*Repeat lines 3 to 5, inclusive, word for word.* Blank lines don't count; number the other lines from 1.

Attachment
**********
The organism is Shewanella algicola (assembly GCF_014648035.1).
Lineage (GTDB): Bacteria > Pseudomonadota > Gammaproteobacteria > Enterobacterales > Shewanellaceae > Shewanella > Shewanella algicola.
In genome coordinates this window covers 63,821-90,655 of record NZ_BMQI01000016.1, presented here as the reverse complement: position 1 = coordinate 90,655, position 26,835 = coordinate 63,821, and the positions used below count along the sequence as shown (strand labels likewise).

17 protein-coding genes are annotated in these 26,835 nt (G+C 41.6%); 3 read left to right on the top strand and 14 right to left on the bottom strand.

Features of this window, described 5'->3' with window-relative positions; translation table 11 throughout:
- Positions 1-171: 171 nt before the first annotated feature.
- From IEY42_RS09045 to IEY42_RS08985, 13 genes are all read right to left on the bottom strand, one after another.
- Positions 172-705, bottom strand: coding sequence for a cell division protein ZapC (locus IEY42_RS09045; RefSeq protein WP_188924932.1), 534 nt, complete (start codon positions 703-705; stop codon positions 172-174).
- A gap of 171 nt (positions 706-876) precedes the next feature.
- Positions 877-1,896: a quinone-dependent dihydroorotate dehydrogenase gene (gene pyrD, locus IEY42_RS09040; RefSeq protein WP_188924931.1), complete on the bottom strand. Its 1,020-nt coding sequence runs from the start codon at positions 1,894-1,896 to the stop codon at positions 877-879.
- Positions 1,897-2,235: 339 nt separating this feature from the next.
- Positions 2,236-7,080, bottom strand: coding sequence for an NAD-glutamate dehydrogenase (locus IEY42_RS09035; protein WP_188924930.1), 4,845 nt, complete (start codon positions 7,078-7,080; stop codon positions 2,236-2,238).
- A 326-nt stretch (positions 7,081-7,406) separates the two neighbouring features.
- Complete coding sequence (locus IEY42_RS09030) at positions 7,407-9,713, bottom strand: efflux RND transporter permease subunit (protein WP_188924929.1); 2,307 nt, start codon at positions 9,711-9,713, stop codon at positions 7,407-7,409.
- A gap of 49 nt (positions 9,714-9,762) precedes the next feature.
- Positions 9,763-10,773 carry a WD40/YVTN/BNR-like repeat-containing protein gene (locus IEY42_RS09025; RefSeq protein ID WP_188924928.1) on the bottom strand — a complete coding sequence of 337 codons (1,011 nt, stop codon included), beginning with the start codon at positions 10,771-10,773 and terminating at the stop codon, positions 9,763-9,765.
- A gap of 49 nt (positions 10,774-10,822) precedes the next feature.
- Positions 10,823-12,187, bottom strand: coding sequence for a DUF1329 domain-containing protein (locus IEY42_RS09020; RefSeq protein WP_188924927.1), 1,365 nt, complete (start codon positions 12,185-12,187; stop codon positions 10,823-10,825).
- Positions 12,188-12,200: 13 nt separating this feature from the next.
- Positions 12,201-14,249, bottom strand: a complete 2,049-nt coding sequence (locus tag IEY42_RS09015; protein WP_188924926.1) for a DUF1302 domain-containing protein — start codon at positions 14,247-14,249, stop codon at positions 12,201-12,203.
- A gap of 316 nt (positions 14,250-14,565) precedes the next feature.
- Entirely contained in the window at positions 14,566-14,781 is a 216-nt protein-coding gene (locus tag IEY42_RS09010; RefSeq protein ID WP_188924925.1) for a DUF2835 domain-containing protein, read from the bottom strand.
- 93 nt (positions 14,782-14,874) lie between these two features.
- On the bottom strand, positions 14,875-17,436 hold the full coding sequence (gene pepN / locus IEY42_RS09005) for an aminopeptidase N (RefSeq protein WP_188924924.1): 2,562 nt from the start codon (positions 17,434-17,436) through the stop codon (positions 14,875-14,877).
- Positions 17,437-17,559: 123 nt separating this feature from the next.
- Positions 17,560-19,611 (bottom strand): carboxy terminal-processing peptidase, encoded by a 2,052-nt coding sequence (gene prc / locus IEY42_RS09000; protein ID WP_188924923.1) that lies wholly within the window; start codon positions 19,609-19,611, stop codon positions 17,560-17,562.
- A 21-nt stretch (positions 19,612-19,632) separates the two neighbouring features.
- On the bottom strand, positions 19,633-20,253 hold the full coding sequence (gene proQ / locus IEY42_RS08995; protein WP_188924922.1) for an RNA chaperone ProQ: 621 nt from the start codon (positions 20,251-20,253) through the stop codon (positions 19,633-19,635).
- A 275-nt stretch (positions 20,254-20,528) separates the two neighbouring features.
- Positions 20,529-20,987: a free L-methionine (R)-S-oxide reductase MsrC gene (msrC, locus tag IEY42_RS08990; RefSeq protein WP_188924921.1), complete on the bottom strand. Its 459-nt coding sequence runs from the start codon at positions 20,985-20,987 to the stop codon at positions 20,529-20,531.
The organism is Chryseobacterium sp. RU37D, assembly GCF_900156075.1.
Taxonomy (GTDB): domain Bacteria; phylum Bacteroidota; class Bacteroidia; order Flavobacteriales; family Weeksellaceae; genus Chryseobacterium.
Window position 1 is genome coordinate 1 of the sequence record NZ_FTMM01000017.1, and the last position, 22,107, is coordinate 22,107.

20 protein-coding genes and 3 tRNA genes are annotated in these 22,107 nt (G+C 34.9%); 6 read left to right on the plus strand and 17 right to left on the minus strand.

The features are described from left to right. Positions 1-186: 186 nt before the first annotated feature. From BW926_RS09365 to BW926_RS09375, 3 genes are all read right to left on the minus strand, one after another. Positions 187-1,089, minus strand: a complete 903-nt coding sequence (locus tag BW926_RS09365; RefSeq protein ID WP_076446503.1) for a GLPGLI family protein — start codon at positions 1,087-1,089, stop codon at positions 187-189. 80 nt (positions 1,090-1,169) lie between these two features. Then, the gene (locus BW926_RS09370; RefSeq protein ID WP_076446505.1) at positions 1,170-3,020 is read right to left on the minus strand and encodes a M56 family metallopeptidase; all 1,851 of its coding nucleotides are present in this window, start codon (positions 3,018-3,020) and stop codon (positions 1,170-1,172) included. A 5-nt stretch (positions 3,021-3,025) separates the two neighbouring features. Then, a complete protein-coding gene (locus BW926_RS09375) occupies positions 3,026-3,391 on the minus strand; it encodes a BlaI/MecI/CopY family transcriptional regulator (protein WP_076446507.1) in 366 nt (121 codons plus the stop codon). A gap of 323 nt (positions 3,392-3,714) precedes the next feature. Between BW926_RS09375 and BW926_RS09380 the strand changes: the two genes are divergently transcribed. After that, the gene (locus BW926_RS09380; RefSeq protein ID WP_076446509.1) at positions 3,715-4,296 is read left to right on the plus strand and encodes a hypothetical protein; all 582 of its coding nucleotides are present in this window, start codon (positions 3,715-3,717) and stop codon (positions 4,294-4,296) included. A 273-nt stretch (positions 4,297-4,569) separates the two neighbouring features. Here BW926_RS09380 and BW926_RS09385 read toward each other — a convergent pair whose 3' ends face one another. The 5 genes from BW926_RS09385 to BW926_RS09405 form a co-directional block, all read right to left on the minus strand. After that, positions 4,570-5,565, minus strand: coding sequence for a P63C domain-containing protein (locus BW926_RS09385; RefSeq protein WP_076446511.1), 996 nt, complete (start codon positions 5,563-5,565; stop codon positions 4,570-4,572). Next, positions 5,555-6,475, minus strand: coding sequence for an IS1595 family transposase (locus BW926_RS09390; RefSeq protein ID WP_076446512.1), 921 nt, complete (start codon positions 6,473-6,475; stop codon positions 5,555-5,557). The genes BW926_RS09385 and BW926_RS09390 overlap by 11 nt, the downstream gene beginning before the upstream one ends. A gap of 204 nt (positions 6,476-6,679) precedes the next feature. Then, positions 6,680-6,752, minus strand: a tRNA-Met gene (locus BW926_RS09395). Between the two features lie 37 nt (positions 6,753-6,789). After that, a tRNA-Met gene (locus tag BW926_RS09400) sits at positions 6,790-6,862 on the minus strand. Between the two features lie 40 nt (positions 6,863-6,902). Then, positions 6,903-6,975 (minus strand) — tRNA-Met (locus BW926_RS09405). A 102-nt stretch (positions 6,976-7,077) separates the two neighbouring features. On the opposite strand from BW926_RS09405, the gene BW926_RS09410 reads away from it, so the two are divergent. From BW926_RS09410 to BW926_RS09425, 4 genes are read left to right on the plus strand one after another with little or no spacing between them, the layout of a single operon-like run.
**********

In genome coordinates this window covers 63,821-90,655 of record NZ_BMQI01000016.1, presented here as the reverse complement: position 1 = coordinate 90,655, position 26,835 = coordinate 63,821, and the positions used below count along the sequence as shown (strand labels likewise).

17 protein-coding genes are annotated in these 26,835 nt (G+C 41.6%); 3 read left to right on the top strand and 14 right to left on the bottom strand.

Features of this window, described 5'->3' with window-relative positions; translation table 11 throughout: